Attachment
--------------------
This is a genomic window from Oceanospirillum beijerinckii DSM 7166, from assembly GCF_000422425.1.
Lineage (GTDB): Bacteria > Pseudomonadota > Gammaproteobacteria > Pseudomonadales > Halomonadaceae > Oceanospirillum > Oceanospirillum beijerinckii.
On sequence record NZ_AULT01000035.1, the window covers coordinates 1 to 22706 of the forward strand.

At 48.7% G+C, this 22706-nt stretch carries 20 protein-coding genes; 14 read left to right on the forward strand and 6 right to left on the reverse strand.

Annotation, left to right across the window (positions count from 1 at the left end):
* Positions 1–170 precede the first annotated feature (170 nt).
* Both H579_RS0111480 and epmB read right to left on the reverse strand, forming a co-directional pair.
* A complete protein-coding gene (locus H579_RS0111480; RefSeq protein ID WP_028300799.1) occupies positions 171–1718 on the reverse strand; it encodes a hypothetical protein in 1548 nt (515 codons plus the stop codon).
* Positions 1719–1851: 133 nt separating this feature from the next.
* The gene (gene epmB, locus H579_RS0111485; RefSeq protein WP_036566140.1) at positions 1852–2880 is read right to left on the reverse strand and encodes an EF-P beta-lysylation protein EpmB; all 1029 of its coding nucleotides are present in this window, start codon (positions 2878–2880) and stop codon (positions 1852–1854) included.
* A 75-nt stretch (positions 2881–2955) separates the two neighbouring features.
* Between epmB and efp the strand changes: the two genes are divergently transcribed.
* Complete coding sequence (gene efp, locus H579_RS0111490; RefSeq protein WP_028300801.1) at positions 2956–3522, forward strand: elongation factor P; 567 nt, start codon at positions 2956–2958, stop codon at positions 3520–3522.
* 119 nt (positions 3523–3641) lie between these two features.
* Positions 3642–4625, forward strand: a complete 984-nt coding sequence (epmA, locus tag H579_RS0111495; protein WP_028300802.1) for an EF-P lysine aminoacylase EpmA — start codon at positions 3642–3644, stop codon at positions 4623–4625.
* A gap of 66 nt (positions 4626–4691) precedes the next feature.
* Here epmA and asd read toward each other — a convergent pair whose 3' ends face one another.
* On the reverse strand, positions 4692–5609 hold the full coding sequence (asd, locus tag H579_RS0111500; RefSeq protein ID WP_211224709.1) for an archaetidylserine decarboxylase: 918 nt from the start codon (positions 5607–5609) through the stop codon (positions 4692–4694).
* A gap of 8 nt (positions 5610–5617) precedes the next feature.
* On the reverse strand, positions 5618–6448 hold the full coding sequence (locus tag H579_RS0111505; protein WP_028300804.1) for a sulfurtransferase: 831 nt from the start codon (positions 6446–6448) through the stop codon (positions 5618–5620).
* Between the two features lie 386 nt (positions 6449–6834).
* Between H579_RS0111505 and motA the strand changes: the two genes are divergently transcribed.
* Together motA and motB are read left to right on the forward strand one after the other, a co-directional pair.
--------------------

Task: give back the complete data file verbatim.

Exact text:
This is a genomic window from Oceanospirillum beijerinckii DSM 7166, from assembly GCF_000422425.1.
Lineage (GTDB): Bacteria > Pseudomonadota > Gammaproteobacteria > Pseudomonadales > Halomonadaceae > Oceanospirillum > Oceanospirillum beijerinckii.
On sequence record NZ_AULT01000035.1, the window covers coordinates 1 to 22706 of the forward strand.

At 48.7% G+C, this 22706-nt stretch carries 20 protein-coding genes; 14 read left to right on the forward strand and 6 right to left on the reverse strand.

Annotation, left to right across the window (positions count from 1 at the left end):
* Positions 1–170 precede the first annotated feature (170 nt).
* Both H579_RS0111480 and epmB read right to left on the reverse strand, forming a co-directional pair.
* A complete protein-coding gene (locus H579_RS0111480; RefSeq protein ID WP_028300799.1) occupies positions 171–1718 on the reverse strand; it encodes a hypothetical protein in 1548 nt (515 codons plus the stop codon).
* Positions 1719–1851: 133 nt separating this feature from the next.
* The gene (gene epmB, locus H579_RS0111485; RefSeq protein WP_036566140.1) at positions 1852–2880 is read right to left on the reverse strand and encodes an EF-P beta-lysylation protein EpmB; all 1029 of its coding nucleotides are present in this window, start codon (positions 2878–2880) and stop codon (positions 1852–1854) included.
* A 75-nt stretch (positions 2881–2955) separates the two neighbouring features.
* Between epmB and efp the strand changes: the two genes are divergently transcribed.
* Complete coding sequence (gene efp, locus H579_RS0111490; RefSeq protein WP_028300801.1) at positions 2956–3522, forward strand: elongation factor P; 567 nt, start codon at positions 2956–2958, stop codon at positions 3520–3522.
* 119 nt (positions 3523–3641) lie between these two features.
* Positions 3642–4625, forward strand: a complete 984-nt coding sequence (epmA, locus tag H579_RS0111495; protein WP_028300802.1) for an EF-P lysine aminoacylase EpmA — start codon at positions 3642–3644, stop codon at positions 4623–4625.
* A gap of 66 nt (positions 4626–4691) precedes the next feature.
* Here epmA and asd read toward each other — a convergent pair whose 3' ends face one another.
* On the reverse strand, positions 4692–5609 hold the full coding sequence (asd, locus tag H579_RS0111500; RefSeq protein ID WP_211224709.1) for an archaetidylserine decarboxylase: 918 nt from the start codon (positions 5607–5609) through the stop codon (positions 4692–4694).
* A gap of 8 nt (positions 5610–5617) precedes the next feature.
* On the reverse strand, positions 5618–6448 hold the full coding sequence (locus tag H579_RS0111505; protein WP_028300804.1) for a sulfurtransferase: 831 nt from the start codon (positions 6446–6448) through the stop codon (positions 5618–5620).
* Between the two features lie 386 nt (positions 6449–6834).
* Between H579_RS0111505 and motA the strand changes: the two genes are divergently transcribed.
* Together motA and motB are read left to right on the forward strand one after the other, a co-directional pair.